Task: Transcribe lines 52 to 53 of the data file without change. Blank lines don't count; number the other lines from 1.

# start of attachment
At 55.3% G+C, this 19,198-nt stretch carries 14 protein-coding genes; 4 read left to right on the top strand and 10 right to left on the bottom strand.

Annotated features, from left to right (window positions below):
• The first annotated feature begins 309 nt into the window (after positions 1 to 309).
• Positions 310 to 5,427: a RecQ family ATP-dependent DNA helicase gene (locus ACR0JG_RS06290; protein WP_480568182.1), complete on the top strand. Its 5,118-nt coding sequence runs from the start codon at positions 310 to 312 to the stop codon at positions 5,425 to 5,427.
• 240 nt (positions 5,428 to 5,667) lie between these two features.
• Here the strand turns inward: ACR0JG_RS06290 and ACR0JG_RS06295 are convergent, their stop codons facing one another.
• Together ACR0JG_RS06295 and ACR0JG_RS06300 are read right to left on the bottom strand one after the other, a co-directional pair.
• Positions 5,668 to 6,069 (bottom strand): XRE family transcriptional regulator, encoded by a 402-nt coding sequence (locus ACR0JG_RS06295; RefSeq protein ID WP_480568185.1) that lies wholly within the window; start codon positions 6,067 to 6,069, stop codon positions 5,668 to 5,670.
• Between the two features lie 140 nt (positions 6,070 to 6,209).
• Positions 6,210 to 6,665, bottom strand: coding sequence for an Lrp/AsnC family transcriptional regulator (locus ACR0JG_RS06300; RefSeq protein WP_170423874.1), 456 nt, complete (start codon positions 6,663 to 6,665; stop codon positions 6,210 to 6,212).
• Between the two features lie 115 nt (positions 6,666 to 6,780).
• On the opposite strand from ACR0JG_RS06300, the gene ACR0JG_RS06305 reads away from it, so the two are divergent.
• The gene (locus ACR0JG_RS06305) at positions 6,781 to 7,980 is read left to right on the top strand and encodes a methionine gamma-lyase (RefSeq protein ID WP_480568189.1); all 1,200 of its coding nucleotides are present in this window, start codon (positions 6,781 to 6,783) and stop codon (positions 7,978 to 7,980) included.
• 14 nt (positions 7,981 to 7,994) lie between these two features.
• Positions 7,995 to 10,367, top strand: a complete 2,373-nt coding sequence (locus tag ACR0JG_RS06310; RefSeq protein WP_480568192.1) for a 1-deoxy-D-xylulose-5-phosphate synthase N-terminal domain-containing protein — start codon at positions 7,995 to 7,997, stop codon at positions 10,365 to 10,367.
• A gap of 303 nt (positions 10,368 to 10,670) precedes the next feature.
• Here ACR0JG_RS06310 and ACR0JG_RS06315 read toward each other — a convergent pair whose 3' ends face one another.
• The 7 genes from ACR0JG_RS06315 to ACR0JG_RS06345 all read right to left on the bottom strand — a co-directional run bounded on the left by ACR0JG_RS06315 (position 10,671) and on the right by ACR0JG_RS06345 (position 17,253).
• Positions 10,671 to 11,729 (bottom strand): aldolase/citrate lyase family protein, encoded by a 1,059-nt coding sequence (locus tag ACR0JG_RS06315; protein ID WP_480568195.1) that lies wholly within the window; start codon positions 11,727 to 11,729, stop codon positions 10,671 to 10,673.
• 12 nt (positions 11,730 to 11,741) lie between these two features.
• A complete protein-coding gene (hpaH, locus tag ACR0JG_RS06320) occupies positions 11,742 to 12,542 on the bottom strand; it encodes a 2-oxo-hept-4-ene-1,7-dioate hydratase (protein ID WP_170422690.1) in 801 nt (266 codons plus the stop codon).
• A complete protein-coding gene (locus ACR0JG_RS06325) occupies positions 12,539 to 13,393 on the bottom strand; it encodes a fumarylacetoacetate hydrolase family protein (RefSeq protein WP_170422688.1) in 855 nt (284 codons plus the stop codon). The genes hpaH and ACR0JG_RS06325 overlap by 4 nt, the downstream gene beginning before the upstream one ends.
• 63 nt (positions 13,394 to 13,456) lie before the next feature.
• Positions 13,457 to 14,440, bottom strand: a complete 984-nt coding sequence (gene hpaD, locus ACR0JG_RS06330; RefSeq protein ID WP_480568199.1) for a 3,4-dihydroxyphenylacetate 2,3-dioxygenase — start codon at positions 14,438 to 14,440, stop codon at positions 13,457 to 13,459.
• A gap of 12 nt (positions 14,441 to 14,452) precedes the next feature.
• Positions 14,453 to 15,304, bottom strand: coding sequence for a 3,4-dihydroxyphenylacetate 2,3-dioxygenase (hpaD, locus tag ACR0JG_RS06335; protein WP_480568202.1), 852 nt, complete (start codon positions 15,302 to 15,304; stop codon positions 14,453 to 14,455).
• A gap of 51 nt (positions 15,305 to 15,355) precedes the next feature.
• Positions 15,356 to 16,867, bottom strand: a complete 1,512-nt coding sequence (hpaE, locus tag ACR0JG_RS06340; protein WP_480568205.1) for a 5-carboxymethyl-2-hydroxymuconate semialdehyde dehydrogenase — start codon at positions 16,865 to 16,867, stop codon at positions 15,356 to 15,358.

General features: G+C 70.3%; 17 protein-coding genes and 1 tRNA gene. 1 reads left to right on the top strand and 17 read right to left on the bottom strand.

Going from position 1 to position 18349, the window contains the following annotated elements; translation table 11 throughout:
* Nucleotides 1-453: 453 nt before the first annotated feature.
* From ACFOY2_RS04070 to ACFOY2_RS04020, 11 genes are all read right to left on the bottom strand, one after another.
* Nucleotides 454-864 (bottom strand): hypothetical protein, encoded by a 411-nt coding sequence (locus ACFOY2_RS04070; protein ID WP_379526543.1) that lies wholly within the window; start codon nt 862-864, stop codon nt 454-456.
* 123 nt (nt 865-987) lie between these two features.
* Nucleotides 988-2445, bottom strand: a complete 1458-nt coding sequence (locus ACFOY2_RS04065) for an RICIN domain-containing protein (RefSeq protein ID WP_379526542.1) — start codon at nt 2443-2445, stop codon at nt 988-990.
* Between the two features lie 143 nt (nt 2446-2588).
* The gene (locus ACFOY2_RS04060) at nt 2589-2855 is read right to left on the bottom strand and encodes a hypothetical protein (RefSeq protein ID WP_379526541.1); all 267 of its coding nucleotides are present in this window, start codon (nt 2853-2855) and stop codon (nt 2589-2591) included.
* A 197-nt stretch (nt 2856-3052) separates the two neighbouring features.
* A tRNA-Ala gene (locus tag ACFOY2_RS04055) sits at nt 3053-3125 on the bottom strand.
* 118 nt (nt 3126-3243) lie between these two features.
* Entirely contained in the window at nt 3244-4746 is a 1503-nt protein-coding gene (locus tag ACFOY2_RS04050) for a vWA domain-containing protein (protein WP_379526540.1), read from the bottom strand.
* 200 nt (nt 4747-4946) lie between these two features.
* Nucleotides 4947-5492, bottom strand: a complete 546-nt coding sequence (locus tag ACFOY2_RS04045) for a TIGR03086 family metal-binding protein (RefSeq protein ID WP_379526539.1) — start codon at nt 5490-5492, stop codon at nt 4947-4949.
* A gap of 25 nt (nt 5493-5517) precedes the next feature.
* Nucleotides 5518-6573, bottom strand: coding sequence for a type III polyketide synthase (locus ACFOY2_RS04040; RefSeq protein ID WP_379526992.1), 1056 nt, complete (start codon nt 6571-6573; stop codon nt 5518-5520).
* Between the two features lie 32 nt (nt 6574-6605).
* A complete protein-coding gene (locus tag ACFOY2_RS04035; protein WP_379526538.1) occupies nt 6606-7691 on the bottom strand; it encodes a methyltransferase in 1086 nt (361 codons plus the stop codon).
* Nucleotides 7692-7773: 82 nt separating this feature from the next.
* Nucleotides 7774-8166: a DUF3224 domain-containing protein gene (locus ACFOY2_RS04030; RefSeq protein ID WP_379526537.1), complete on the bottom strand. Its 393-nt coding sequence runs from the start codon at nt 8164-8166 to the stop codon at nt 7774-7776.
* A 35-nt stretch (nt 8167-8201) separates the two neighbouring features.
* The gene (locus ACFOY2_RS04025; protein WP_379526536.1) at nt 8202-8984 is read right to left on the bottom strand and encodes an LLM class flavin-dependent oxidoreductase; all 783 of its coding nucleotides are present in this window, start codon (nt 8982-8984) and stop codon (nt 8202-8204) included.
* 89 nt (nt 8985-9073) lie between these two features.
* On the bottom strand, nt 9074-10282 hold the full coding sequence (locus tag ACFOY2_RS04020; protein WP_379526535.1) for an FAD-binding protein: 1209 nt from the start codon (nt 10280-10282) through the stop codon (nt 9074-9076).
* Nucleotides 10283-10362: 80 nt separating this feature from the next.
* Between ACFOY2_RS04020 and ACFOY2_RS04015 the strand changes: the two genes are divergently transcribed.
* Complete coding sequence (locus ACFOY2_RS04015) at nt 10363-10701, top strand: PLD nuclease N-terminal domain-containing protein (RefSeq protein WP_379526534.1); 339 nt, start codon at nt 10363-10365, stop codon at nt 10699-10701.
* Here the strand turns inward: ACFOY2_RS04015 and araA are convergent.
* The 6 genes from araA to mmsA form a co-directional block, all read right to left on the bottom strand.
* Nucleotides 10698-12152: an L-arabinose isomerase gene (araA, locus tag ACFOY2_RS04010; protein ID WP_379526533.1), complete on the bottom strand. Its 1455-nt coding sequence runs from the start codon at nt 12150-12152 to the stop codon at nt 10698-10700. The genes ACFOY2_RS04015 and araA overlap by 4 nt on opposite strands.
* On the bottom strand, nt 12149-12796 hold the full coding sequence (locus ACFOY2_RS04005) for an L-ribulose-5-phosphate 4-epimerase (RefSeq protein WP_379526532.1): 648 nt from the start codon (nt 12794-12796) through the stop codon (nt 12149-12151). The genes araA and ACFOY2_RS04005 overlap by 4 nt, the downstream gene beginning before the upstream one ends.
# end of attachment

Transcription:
* 89 nt (nt 8985-9073) lie between these two features.
* On the bottom strand, nt 9074-10282 hold the full coding sequence (locus tag ACFOY2_RS04020; protein WP_379526535.1) for an FAD-binding protein: 1209 nt from the start codon (nt 10280-10282) through the stop codon (nt 9074-9076).